This is an edited version of an article by legal journalist Joshua Rozenberg that originally appeared in the British newspaper The Guardian on February 7 under the title, ‘ICC case against Kenya’s deputy PM proceeds despite claim that witness lied’.
LONDON LAWYER – ICC PROSECUTION WITNESS ADMITS LYING
The prosecutor of the international criminal court [Fatou Bensouda] seems to be in no mood to review the case against the deputy prime minister of Kenya, Uhuru Kenyatta, despite a claim by his London-based QC that the prosecutor had acted in bad faith by bringing a case against his client based on fraudulent evidence.
Steven Kay QC told the court that a key prosecution witness had admitted lying and that Kenyatta’s case should be referred back to alower tribunal to “avoid a serious miscarriage of justice”. But, without addressing the specific points raised by Kay, Fatou Bensouda told the court that the conditions in the summons issued against Kenyatta were “adequate for the purpose of trial”
BENSOUDA TAKES OVER FROM OCAMPO
Bensouda became the court’s senior prosecutor last summer, taking over from her former boss Luis Moreno-Ocampo. He achieved just one conviction during his nine years in office, and was frequently overruled by a trial chamber headed by the British judge Sir Adrian Fulford.
Charges against Kenyatta and the Kenyan cabinet secretary Francis Muthaura were confirmed by a pre-trial chamber at the ICC last year, although the court threw out charges against another defendant, former police chief Mohammed Hussein Ali.
‘WITNESS OTP-4’ CLAIMS MEETINGS WITH MUNGIKI
Subsequently, defence lawyers were shown statements made to the pre-trial chamber by a witness referred to as OTP-4. His evidence was that he had been a guest of Kenyatta at a meeting in State House, Nairobi, on 26 November 2007. OTP-4 said he had been there as a representative of the Mungiki, described as a secretive mafia-like gang of organised criminals inspired by Kenya’s Mau-Mau fighters.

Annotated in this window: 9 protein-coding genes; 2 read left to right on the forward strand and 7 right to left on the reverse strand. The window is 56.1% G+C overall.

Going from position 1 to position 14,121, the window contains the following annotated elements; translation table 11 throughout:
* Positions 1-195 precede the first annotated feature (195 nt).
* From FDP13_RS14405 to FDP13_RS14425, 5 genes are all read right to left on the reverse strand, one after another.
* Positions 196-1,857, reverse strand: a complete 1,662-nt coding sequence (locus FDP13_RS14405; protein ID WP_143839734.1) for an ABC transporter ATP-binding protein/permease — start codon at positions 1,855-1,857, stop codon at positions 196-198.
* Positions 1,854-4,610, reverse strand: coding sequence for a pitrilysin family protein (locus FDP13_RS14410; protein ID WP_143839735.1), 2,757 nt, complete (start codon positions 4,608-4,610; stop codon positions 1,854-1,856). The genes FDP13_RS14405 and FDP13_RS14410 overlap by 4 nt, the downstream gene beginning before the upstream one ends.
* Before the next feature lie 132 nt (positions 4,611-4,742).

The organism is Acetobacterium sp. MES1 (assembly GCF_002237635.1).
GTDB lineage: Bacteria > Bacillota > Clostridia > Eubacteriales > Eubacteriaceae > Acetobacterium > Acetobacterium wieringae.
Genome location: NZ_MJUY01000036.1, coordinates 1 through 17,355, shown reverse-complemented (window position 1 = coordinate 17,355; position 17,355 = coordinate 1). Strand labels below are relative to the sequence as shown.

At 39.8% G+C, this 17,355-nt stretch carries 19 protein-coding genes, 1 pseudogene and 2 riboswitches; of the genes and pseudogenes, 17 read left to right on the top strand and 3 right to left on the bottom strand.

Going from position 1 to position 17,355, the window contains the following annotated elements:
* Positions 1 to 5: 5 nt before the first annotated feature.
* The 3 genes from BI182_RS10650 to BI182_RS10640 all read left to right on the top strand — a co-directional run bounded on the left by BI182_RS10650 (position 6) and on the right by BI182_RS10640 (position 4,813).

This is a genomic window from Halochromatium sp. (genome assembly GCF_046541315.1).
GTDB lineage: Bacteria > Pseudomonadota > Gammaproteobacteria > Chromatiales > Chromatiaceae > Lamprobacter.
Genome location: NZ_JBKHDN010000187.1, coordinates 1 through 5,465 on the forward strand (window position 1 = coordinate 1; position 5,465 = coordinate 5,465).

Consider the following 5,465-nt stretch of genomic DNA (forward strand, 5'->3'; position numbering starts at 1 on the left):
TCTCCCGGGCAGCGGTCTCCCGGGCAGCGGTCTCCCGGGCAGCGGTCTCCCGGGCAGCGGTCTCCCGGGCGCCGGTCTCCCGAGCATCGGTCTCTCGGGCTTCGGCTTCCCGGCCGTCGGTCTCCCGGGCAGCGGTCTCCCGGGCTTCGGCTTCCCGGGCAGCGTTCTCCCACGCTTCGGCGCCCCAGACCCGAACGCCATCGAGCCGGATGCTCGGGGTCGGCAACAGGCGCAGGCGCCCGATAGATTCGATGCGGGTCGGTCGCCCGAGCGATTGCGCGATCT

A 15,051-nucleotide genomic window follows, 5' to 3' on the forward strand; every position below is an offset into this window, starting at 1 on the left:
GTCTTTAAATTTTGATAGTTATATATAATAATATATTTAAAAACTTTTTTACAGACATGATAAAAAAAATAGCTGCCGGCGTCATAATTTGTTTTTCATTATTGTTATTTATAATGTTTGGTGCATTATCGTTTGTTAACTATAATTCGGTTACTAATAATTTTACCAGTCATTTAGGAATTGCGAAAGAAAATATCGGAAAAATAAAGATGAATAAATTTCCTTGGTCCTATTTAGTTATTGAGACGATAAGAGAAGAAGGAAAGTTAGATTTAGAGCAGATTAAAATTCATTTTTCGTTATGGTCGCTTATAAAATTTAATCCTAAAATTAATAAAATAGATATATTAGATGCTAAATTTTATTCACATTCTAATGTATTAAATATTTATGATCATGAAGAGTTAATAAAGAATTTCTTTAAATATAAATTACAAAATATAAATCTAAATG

OTP-4 ADMITS LYING
Kay told the court in a written submission: “After the confirmation hearing, on 25 May 2012, OTP-4 resiled from his evidence and admitted he had lied and was not present at the meeting as alleged. OTP-4 has also admitted lying about another meeting at which he alleged he was present with Mr Kenyatta and Mungiki personnel on 17 November 2007.”
STATEMENT KEPT FROM DEFENCE LAWYERS
Kenyatta’s defence lawyer noted that the prosecutor was no longer listing OTP-4 as one of her proposed witnesses. At the pre-trial hearing she had also been relying on his evidence to establish that Kenyatta and Muthaura had met Mungiki members at a key planning meeting in January 2008. The witness had admitted in 2010 he was not present at the meeting but his statement was kept from defence lawyers for two years and not disclosed until after the confirmation hearing.
Kay accused prosecutors of misleading the pre-trial chamber in order to strengthen its case and prevent defence lawyers from having access to “significant exculpatory evidence necessary for the proceedings”. If the chamber had known this at the time, Kay continued, it would not have confirmed the case for trial. He asked the trial chamber to refer the case back to the pre-trial chamber for reconsideration and to “reprimand the prosecution for acting in bad faith”.
In response to media requests on Wednesday, Bensouda’s office said that preparations for the trial were continuing. The proper channel for responding to submissions by any party was through the court and not the media, it added.
‘PROSECUTORS MUST ACT IN GOOD FAITH
Since much of the evidence in the case has been disclosed to the defence on a confidential basis, it is impossible for outside observers to assess the importance of OTP-4’s evidence. For all we know, he may be one of several witnesses on whom the prosecution could rely to prove their case.
But that is not the point. Prosecutors must act in good faith. Moreno-Ocampo did not seem to understand his duty to disclose exculpatory evidence until it was explained to him by the court. Bensouda has inherited this case, along with many others, from her predecessor. If Kay’s allegations of bad faith are made out, Bensouda should distance herself from an approach that did great damage to the court’s reputation in its first decade.